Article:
Friday, January 25, 2013

Locating Tweets IRL

Locating Tweets IRL

"Geolocation" is a fascinating project by photographers Nate Larson and Marni Shindelman who use publicly available metadata in Twitter posts  (hastags,etc...) to approximate the locations of random people's tweets, photograph near the location and post the tweet below the photo. 

It's meant to examine the social media bubble that many people think that they are in, that often, we fall into a fog of thinking that our online musings are not known beyond our own circle of online "friends" or "followers".
Alternatively, sometimes we forget that those disembodied texts, tweets, and status updates originate from a flesh and blood person and physical space (disregarding "bots", of course).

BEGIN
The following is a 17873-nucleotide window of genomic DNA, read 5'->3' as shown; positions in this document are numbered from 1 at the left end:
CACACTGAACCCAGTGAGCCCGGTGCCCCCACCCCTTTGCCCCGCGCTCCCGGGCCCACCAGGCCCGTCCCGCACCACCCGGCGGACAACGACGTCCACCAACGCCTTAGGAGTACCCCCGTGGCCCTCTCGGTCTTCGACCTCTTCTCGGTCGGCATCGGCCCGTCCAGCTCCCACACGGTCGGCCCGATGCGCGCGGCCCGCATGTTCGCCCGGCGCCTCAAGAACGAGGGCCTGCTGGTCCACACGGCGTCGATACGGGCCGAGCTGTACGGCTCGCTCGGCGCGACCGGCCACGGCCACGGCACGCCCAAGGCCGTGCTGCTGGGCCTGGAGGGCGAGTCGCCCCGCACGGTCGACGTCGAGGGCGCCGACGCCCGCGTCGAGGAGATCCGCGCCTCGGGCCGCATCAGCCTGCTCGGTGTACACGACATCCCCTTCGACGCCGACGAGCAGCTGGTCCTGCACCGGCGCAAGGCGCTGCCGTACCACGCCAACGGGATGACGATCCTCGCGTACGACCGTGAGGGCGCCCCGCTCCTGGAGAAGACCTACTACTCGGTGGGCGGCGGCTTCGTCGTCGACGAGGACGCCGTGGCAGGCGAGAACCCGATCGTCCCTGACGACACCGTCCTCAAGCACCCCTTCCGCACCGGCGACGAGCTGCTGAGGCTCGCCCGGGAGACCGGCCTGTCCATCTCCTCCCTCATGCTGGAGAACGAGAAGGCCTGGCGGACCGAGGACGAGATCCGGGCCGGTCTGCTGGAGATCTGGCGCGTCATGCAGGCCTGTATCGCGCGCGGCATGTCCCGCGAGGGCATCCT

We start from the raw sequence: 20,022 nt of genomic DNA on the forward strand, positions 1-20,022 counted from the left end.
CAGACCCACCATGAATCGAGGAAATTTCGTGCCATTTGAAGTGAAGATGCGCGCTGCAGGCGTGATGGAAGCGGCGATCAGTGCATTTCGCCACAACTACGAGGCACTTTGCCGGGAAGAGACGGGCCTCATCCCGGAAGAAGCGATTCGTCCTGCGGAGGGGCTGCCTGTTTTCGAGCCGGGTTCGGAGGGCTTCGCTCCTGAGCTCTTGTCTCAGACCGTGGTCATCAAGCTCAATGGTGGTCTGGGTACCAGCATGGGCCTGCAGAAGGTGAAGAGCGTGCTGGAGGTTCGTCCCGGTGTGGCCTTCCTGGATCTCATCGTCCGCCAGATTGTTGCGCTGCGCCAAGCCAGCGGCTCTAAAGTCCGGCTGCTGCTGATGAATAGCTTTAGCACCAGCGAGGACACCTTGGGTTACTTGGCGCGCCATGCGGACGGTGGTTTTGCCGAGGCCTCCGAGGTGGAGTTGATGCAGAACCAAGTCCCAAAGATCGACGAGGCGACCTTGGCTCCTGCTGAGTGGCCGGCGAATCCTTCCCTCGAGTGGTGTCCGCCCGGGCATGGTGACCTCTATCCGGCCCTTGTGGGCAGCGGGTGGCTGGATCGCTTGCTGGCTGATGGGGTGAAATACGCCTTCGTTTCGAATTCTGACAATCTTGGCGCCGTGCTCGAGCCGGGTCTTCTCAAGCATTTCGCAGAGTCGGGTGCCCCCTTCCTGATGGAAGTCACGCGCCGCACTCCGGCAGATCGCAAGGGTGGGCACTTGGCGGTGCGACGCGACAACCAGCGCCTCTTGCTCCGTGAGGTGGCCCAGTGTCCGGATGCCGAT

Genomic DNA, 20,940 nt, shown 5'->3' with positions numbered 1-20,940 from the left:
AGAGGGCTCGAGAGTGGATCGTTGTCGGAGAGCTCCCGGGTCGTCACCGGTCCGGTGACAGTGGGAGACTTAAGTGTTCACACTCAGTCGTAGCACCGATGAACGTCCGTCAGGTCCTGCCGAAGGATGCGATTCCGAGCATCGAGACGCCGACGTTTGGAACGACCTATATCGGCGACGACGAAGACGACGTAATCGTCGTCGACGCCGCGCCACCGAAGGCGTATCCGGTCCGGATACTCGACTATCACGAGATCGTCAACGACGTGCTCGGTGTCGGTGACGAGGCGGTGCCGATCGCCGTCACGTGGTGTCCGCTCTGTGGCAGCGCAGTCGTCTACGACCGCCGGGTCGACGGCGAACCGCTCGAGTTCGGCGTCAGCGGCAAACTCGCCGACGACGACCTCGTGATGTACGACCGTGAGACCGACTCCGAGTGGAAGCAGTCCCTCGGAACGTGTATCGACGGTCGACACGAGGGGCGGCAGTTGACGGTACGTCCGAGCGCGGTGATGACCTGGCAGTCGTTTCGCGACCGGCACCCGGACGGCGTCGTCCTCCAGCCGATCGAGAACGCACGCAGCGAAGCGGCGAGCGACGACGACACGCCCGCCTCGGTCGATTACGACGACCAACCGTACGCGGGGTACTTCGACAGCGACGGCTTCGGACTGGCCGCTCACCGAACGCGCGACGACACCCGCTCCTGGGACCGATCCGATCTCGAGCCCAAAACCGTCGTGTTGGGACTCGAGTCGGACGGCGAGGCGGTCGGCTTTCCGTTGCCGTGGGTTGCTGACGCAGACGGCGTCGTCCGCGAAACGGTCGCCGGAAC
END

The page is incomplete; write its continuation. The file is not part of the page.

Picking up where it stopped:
There are also connections to the familiar pathos of feeling alone in a crowd of people, that your particular set of worries, anger, happiness, etc... is unique and that no one else around us physically could possibly understand since we don't have any known connection with them. The photo/tweet combination seems to serve as a great reminder of how differently we interact with each other and how we see others through their musings online and through our devices.
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